For a detailed understanding of never, let's have a look at an abort() example :

1.

 func yourFunc() {
    abort()
    print("Will not reach at this point") //Warning for this line
} 

2.

 func yourFunc() -> Int {
    if true {
        abort()
    } else {
        return 1
    }
}

From the above code snippets, we can see when we call abort() (which doesn't return a value) as the last statement in a function that expects a value to be returned (in our case Int). The compiler doesn't generate a warning.

abort()

public func abort() -> Never

Similarly for exit():

public func exit(_: Int32) -> Never

The apple documentation says: "Use Never as the return type when declaring a closure, function, or method that unconditionally throws an error, traps, or otherwise does not terminate."

So if you want to write a custom function that logs a catastrophic error, you should use the return type Never to signal to the compiler:

func catastrophicErrorDisplay(error: String) -> Never {
    DisplaySomeCustomLogFacility(error)
}

In short "Never is used for sudden and total failure from which recovery is impossible."

4

Never indicates that the function will never return. It's intended to be used for things like fatalError which cause your program to crash intentionally, often after logging an error. You probably shouldn't use it unless you're doing something like making a handler for catastrophic errors in your application.

This is different from a function which just doesn't return a value, as in your second snippet. You could also write that as func addNums() -> Void.

3

To better understand Never and Void, and how Never is useful in more contexts than the old @noreturn was, let's first look at what the two types actually are defined as:


Never is defined here as:

public enum Never {}

Since there is no way to instantiate a value of an empty enum, the type system guarantees that no instance of Never can exist. This means functions that specify their return type as Never are prevented by the type system from actually returning under any circumstances.

The compiler takes this into account when doing control-flow analysis. For example, these two functions both compile without error, whereas they would fail if a function that returns Void was substituted for fatalError:

func foo(fail: Bool) -> String {
    if fail {
        fatalError()
    } else {
        return "foo"
    }
    // notice there is no return statement here
}

func bar(fail: Bool) -> Void {
    let s: String
    if fail {
        fatalError()
        // the compiler doesn't complain s is not initialized here
    } else {
        s = "bar"
    }
    print(s)
}

Void is defined here as:

public typealias Void = ()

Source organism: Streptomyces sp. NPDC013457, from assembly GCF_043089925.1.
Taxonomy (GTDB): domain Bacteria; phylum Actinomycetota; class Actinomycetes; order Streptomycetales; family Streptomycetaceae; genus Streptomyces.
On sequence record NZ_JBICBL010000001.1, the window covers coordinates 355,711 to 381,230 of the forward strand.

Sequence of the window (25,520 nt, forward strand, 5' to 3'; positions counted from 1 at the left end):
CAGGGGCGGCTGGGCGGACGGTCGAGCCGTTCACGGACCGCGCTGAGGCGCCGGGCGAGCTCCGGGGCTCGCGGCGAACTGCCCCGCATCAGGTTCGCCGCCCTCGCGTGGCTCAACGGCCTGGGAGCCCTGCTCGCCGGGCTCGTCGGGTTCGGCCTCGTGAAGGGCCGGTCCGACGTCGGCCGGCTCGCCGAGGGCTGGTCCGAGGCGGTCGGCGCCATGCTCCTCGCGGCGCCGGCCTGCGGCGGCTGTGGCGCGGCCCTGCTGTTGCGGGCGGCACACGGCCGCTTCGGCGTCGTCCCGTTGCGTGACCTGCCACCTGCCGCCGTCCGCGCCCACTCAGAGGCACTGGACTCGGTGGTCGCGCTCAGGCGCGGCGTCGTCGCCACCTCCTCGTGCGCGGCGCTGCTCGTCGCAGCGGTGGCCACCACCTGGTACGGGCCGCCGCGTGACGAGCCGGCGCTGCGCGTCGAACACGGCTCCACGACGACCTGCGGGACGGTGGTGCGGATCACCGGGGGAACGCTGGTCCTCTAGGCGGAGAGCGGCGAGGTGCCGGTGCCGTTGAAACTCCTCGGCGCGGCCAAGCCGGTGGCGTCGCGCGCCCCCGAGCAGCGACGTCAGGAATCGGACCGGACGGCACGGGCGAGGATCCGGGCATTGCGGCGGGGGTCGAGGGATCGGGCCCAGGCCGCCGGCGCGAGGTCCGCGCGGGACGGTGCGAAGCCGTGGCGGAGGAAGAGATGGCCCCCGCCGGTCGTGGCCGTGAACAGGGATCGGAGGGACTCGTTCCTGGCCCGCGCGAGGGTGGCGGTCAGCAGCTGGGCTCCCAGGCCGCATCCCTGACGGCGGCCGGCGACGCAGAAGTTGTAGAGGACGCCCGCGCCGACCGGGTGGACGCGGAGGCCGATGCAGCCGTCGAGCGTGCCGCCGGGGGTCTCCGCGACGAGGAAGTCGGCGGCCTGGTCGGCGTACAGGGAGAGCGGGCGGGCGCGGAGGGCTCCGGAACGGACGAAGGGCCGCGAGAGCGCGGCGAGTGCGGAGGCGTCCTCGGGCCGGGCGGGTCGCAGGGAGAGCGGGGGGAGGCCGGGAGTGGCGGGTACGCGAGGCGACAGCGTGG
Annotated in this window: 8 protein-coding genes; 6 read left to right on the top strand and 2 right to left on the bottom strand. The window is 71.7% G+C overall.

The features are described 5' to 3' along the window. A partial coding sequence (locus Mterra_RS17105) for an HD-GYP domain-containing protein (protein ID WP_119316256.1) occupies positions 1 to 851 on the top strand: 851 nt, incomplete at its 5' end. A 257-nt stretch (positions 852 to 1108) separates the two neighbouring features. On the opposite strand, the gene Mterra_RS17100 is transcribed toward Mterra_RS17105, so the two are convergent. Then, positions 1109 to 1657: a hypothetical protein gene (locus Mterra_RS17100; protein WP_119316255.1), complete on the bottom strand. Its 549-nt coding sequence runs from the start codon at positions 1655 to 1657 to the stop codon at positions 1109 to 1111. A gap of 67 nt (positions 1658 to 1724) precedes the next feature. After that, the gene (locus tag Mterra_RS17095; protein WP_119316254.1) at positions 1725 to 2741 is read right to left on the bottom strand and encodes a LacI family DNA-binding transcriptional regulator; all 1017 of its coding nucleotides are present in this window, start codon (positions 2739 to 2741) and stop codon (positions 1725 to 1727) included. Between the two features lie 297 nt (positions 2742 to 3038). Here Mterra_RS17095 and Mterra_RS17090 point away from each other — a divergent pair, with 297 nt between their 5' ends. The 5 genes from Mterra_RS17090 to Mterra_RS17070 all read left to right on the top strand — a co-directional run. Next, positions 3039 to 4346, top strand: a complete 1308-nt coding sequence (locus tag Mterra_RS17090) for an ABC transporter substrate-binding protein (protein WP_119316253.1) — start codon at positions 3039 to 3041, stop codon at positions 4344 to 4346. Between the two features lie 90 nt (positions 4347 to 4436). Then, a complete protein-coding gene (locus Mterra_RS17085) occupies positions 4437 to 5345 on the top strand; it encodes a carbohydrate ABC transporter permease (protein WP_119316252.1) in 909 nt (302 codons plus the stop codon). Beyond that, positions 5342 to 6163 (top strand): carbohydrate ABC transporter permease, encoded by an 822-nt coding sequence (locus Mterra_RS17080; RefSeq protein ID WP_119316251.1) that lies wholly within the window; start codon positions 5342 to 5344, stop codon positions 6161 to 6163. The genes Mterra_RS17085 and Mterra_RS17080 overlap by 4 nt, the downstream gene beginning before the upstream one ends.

There are no two different instances of an empty tuple. Thus, the return value of functions returning Void holds no information.

You can actually write return () or return Void(). You can also use the "value" returned, like this:

func empty() -> Void {}
let v = empty()
print(type(of: v)) // prints "()"

although the compiler will warn "Constant 'v' inferred to have type 'Void', which may be unexpected".


Defining both Never and Void in terms of the type system rather than as special language features enables us to do some pretty clever things with generics. Let's look at an example of a Result type, generic over both the success and failure type.

enum Result<R, E> {
    case success(R)
    case failure(E)
}

A possible specialization of this would be Result<Void, MyError>. This would mean you have a result that, on success, does not hold any information beyond the fact it succeeded.

Another possibility could be Result<String, Never>. This result is guaranteed by the compiler to never be the failure case.

Optionals interact with Never and Void in a similar way. Never? can only ever be nil, and Void? only holds the information wether it is nil or not, nothing more (it's basically a more complicated Bool). Both of these are not very useful on their own, but might appear when Never or Void are used as generic parameters somewhere.


In practice, you will rarely write functions returning Never. I have personally used it to wrap fatalError to create a function I use to mark functions that are not implemented yet:

func unimplemented(f: String = #function) -> Never {
    fatalError("\(f) is not implemented yet")
}

Another example of a function returning Never is dispatchMain(), which can be used in command-line utilities to start the DispatchQueue.main. Since this queue then waits for new blocks, dispatchMain() never returns.